Hanzman explains that the Court had precedent for cases of such nature. “As this Court explained in Cuesta v. City of Miami… if a municipality assumes a contractual undertaking that is illegal, ‘it is not rescued by the mere fact that it is contained within a contract settling litigation.'” He added a second case, Enterprises, LLC v. City of Naples which would clarify that “if the delegation embedded within Section 1.5 of the Settlement Agreement is illegal, then the City Attorney could not modify the 2014 PAD through the authority ostensibly provided by that private contract.”
Hanzman also asked about the Commission granting authority to the City Attorney to change the PAD. “I’ve looked at the 2015 resolution, which you suggest in your papers, confirm that story, and I see nothing in it that remotely gave her the authority to change the site plan or the PAD and the settlement agreement. There’s nothing in the record suggesting it was approved by the City of Commission. So where does this alleged authority to modify this paddy and site plan emanate from?” The City’s legal representatives explained that it was the 2015 resolution that authorized the City Attorney to enact the change. Hanzman pressed on, “then the city commission approved that settlement.” He received the same response. “I’m asking you whether it was approved by the city commission, whether by resolution ordinance minutes. Was it presented to the commissioners for the City of Coral Gables and approved before it was signed off on in 2017?” The City’s representative finally conceded that, “there is no specific resolution or ordinance that specifically indicates that the city commission ratified the settlement agreement or in the manner that you just suggested.”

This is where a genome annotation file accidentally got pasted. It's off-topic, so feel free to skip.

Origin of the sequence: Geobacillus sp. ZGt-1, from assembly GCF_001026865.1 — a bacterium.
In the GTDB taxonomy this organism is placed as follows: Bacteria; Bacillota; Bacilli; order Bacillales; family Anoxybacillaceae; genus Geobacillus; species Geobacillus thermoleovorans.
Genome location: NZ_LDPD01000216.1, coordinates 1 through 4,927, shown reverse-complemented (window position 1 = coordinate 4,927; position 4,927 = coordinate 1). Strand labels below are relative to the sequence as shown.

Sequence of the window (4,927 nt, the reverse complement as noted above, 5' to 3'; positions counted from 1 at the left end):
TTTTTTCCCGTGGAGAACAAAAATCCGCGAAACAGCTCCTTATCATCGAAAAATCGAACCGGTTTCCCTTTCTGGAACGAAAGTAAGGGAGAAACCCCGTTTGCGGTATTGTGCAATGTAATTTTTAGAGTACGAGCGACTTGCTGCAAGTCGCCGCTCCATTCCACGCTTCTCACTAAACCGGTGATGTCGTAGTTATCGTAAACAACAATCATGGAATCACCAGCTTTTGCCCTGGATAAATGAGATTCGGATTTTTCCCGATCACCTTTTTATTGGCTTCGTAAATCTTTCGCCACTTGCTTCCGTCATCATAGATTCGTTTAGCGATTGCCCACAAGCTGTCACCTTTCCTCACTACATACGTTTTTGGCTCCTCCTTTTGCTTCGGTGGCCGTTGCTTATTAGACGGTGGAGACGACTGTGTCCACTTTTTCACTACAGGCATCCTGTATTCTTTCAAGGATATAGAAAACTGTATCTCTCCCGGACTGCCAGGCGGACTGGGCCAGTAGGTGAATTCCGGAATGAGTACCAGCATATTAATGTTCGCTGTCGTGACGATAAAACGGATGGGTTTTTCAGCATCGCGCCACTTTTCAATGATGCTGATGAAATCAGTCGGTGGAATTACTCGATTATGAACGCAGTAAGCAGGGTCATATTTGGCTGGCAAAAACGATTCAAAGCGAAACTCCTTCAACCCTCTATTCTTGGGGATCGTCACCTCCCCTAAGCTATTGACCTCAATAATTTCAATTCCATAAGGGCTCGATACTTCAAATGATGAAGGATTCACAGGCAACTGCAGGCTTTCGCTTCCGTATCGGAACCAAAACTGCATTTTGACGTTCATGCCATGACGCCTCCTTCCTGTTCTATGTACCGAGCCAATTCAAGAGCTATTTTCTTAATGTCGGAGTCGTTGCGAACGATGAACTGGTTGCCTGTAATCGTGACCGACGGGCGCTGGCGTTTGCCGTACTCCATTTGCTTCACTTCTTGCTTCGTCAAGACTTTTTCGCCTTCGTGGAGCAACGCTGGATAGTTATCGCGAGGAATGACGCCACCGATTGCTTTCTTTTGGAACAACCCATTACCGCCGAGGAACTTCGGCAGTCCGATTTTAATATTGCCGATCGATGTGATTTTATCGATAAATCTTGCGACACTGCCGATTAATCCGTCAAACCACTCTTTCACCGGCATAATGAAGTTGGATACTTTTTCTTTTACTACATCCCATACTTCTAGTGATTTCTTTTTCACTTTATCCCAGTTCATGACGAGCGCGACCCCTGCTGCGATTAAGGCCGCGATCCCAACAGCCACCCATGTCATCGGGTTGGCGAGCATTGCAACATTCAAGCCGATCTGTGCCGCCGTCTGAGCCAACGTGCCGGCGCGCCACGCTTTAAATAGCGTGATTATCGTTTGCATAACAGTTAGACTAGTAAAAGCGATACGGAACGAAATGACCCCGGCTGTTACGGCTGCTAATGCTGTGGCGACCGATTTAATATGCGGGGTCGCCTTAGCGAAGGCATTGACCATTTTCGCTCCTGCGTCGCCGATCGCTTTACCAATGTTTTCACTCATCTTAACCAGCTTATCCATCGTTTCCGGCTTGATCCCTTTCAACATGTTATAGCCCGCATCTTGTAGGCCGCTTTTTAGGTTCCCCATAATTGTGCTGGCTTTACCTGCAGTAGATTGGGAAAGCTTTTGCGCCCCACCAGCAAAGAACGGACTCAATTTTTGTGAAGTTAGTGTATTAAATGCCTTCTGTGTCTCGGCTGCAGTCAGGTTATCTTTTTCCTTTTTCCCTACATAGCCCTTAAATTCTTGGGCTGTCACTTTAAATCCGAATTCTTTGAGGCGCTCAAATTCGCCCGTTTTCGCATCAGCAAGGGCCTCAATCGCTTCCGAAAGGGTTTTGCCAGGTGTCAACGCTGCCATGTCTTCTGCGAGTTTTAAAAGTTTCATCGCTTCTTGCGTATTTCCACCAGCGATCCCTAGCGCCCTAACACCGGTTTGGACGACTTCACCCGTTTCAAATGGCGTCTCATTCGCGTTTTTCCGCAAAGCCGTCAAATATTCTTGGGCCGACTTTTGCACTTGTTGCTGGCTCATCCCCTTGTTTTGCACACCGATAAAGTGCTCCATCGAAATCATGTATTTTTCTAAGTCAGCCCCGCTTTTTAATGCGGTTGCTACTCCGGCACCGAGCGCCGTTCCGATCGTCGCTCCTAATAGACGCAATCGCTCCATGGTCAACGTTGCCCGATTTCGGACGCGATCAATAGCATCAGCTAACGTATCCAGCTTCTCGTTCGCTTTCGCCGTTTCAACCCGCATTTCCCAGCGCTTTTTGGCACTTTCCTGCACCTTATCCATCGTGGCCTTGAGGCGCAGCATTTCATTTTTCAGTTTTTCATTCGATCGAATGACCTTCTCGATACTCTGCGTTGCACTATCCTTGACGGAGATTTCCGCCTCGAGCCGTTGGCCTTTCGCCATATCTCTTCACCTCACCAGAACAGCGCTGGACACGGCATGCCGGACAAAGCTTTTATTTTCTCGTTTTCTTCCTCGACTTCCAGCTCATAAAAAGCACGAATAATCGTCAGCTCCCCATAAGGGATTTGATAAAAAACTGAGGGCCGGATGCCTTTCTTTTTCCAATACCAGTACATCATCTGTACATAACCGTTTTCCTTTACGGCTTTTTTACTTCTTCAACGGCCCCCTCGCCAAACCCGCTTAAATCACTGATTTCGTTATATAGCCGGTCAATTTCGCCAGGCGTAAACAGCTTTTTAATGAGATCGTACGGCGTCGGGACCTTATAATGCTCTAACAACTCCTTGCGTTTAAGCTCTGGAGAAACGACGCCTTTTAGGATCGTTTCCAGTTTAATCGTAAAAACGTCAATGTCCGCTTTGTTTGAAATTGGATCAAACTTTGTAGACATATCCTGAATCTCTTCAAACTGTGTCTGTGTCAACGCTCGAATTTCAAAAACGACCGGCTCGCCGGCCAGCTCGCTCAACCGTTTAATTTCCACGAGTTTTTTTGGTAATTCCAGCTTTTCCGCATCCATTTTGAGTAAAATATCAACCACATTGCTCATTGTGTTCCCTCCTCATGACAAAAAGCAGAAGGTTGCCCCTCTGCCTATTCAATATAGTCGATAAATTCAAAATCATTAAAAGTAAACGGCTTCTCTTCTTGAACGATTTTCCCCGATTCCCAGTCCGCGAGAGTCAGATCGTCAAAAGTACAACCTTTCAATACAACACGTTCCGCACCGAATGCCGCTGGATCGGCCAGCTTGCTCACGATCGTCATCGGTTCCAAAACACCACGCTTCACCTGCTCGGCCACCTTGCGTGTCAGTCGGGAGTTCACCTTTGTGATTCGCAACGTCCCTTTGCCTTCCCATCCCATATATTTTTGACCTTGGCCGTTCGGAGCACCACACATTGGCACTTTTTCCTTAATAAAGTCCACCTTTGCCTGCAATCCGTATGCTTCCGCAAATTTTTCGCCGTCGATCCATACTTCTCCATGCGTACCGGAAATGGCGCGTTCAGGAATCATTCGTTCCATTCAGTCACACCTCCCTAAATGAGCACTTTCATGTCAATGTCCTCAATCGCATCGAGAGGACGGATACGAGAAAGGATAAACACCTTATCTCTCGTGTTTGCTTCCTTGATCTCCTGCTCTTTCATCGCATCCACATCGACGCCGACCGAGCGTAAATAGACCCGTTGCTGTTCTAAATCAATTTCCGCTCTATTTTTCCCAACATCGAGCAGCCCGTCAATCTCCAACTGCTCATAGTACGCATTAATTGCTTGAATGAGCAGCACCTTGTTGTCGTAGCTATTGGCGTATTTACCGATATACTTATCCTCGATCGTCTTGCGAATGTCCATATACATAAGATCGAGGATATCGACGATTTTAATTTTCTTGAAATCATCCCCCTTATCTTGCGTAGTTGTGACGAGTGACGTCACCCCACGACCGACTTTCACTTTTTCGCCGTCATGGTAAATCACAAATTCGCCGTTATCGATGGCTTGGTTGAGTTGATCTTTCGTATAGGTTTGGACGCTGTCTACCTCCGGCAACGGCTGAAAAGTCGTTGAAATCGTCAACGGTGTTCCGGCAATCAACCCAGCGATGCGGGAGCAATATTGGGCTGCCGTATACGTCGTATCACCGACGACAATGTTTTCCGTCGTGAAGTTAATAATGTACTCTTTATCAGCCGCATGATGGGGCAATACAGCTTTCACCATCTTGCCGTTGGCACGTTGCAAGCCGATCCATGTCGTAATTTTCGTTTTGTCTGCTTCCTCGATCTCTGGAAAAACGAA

City Attorney’s Actions “Blatantly Illegal”
During the hearing, Hanzman rendered his ruling by stating that, “to the extent that agreement confers upon the City Attorney authority to modify or approve the modification of the site plan or PAD, it is self-anointed authority that has absolutely no legal effect because one cannot delegate to himself the authority that he does not have. So it appears to this court that the plaintiffs position with this delegation was blatantly illegal.”
Hanzman also questioned the PAD change’s legality. “The city attorney herself acknowledged that this request from the developer to swap the site plan from the restaurant was, in her own words, a significant and material change to phase two of the site plan, or significant modification seems a bit disingenuous to the court if the city now comes in and says that it meets the criteria of a minor amendment in section 3-578 of the zoning code. I’ve read that section. There’s nothing about this amendment that seems minor to me, but it’s really irrelevant because they didn’t go through that process either. If there were no delegation to the city attorney, city manager and this were a minor amendment, then the code required that it be presented in the building and zoning department. Recommendations from other departments is needed, not the city attorney or even city manager.